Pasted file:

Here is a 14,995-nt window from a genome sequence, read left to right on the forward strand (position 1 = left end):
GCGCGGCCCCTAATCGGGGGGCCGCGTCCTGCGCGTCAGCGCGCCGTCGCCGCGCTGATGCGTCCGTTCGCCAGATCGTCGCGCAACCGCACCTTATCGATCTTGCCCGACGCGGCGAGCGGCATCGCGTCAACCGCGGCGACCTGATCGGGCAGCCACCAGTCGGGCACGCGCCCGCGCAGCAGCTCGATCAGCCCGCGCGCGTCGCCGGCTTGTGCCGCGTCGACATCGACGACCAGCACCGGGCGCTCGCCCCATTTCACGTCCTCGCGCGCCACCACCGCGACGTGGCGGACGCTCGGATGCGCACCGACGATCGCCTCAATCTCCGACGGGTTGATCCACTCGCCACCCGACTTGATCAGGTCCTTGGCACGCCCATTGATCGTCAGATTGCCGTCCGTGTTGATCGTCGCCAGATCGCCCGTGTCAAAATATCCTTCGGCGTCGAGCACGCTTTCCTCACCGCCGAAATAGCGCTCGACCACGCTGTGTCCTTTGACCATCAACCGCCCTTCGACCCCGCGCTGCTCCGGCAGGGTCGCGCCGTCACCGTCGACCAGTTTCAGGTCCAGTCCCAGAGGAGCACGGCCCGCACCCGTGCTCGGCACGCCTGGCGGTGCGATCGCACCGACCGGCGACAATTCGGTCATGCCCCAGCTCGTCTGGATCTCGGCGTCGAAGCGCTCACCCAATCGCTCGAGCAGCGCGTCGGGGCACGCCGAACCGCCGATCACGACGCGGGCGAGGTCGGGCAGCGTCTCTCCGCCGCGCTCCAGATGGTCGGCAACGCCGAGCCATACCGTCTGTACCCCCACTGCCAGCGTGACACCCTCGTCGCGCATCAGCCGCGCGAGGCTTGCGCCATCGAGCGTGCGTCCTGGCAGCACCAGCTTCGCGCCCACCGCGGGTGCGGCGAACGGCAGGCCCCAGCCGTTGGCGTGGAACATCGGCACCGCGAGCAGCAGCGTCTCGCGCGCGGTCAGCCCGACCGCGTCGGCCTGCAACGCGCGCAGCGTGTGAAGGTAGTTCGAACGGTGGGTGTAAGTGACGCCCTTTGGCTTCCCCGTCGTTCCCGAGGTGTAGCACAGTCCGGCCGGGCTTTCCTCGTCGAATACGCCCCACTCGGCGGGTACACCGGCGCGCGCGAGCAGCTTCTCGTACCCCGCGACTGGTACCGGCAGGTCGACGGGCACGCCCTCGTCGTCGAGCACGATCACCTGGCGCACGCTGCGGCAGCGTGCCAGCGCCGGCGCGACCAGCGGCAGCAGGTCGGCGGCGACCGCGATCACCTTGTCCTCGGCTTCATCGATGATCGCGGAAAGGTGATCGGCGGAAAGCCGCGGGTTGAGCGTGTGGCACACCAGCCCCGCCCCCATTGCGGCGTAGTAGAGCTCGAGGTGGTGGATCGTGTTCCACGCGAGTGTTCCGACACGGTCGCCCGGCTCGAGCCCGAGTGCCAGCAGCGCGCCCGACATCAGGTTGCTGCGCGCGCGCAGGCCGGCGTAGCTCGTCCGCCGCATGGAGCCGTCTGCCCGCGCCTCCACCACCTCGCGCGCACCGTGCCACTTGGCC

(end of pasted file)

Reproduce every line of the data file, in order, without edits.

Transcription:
Here is a 14,995-nt window from a genome sequence, read left to right on the forward strand (position 1 = left end):
GCGCGGCCCCTAATCGGGGGGCCGCGTCCTGCGCGTCAGCGCGCCGTCGCCGCGCTGATGCGTCCGTTCGCCAGATCGTCGCGCAACCGCACCTTATCGATCTTGCCCGACGCGGCGAGCGGCATCGCGTCAACCGCGGCGACCTGATCGGGCAGCCACCAGTCGGGCACGCGCCCGCGCAGCAGCTCGATCAGCCCGCGCGCGTCGCCGGCTTGTGCCGCGTCGACATCGACGACCAGCACCGGGCGCTCGCCCCATTTCACGTCCTCGCGCGCCACCACCGCGACGTGGCGGACGCTCGGATGCGCACCGACGATCGCCTCAATCTCCGACGGGTTGATCCACTCGCCACCCGACTTGATCAGGTCCTTGGCACGCCCATTGATCGTCAGATTGCCGTCCGTGTTGATCGTCGCCAGATCGCCCGTGTCAAAATATCCTTCGGCGTCGAGCACGCTTTCCTCACCGCCGAAATAGCGCTCGACCACGCTGTGTCCTTTGACCATCAACCGCCCTTCGACCCCGCGCTGCTCCGGCAGGGTCGCGCCGTCACCGTCGACCAGTTTCAGGTCCAGTCCCAGAGGAGCACGGCCCGCACCCGTGCTCGGCACGCCTGGCGGTGCGATCGCACCGACCGGCGACAATTCGGTCATGCCCCAGCTCGTCTGGATCTCGGCGTCGAAGCGCTCACCCAATCGCTCGAGCAGCGCGTCGGGGCACGCCGAACCGCCGATCACGACGCGGGCGAGGTCGGGCAGCGTCTCTCCGCCGCGCTCCAGATGGTCGGCAACGCCGAGCCATACCGTCTGTACCCCCACTGCCAGCGTGACACCCTCGTCGCGCATCAGCCGCGCGAGGCTTGCGCCATCGAGCGTGCGTCCTGGCAGCACCAGCTTCGCGCCCACCGCGGGTGCGGCGAACGGCAGGCCCCAGCCGTTGGCGTGGAACATCGGCACCGCGAGCAGCAGCGTCTCGCGCGCGGTCAGCCCGACCGCGTCGGCCTGCAACGCGCGCAGCGTGTGAAGGTAGTTCGAACGGTGGGTGTAAGTGACGCCCTTTGGCTTCCCCGTCGTTCCCGAGGTGTAGCACAGTCCGGCCGGGCTTTCCTCGTCGAATACGCCCCACTCGGCGGGTACACCGGCGCGCGCGAGCAGCTTCTCGTACCCCGCGACTGGTACCGGCAGGTCGACGGGCACGCCCTCGTCGTCGAGCACGATCACCTGGCGCACGCTGCGGCAGCGTGCCAGCGCCGGCGCGACCAGCGGCAGCAGGTCGGCGGCGACCGCGATCACCTTGTCCTCGGCTTCATCGATGATCGCGGAAAGGTGATCGGCGGAAAGCCGCGGGTTGAGCGTGTGGCACACCAGCCCCGCCCCCATTGCGGCGTAGTAGAGCTCGAGGTGGTGGATCGTGTTCCACGCGAGTGTTCCGACACGGTCGCCCGGCTCGAGCCCGAGTGCCAGCAGCGCGCCCGACATCAGGTTGCTGCGCGCGCGCAGGCCGGCGTAGCTCGTCCGCCGCATGGAGCCGTCTGCCCGCGCCTCCACCACCTCGCGCGCACCGTGCCACTTGGCC